Torrid Horror – Ghost with a Mouth
Genre: Gothic / Dark Wave, Math Rock, Garage Rock
Bob Forrest told this writer that the only reason his band, Thelonious Monster, sounded the way that it did, and not like The Talking Heads or Joy Division, is because as novice musicians they didn’t yet possess the chops to replicate that sound. The great songs that they were left with were thus both a product of imagination and limited resources.
Things aren’t quite the same anymore. Sure, there are folks like myself who rarely progress above standard three-chord ditties. Kids nowadays though have the tools to learn exotic playing or turn their computers into state-of-the-art recording facilities. It all comes out sounding twisted, confusing, and crisp as a newly minted coin.
Take Torrid Horror. They sound like pros. Also, they sound like a band that has no serious allegiance to any single genre. Ghost with a Mouth sounds like a post-punk singer holding court over an old saloon instrumental, before launching into a metallic assault. It’s supposed to mimic a nightmare, for sure, but not the kind of B-movie, low-budget horror schlock with which audiences are usually presented.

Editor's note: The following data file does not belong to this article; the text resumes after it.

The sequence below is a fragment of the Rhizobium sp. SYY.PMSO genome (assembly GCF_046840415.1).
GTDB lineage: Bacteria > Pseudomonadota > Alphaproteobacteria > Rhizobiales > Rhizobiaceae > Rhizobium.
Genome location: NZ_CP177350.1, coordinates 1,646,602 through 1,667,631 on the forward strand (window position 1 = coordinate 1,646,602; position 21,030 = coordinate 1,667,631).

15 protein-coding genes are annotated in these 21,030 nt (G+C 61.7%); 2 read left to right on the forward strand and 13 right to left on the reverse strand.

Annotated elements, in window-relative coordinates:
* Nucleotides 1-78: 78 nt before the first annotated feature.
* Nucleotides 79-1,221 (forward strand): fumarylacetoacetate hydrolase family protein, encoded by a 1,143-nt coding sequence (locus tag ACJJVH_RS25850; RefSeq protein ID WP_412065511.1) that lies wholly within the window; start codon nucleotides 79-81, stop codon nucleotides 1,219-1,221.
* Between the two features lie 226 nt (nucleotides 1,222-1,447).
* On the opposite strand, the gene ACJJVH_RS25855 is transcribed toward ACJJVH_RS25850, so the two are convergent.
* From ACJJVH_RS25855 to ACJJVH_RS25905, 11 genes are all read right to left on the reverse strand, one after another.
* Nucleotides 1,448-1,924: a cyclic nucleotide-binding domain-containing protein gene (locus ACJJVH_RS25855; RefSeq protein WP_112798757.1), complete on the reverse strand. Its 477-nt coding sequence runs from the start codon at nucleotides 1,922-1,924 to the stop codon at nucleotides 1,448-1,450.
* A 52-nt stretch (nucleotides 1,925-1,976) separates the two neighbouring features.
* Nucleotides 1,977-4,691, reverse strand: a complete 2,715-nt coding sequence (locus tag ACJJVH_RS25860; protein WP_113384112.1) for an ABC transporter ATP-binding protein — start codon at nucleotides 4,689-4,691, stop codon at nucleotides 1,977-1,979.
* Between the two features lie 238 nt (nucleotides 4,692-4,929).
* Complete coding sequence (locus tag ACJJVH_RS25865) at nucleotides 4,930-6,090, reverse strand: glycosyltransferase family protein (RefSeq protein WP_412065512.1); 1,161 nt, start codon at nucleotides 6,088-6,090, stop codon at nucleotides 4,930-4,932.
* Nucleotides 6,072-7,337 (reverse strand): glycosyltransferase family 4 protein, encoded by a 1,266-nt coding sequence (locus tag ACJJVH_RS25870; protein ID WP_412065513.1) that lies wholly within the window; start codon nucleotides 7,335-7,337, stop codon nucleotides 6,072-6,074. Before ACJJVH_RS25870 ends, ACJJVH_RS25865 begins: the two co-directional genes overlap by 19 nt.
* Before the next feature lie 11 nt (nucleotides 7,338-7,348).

Little Oil – So I Called His Name
Genre: Lo-fi Rock
Halloween, the festivity that’s won the holiday wars, is around the corner. Just like any jubilee, it feels wrong not to celebrate the gloom of Hallow’s Eve without the appropriate accompanying songs. Musical artists are doing their best to accommodate these desires.
Taking into account modern tendencies, as well as the classics, it’s interesting to note just how much of an influence blues and gospel music have had on these would-be Scooby-Doo soundtracks. Is religion this scary? Screaming Jay Hawkins howled like a mad priest about spells and witchery, Jimmy Page used blues riffs to buy Aleister Crowley’s mansion and, more recently, Zeal & Ardor have come up with something that they call gospel-black metal.
Little Oil are convinced that the blues riffs come from the very darkness of the heart and act accordingly. The call and response vocals of So I Called His Name sound like the final days of The Rollins Stones’ time at Nellcôte. There’s a growl to the singing that feels like advancing through quicksand. And, there ain’t a ray of light in sight. It’s the soundtrack of giving up and joining the skeletons in a dance.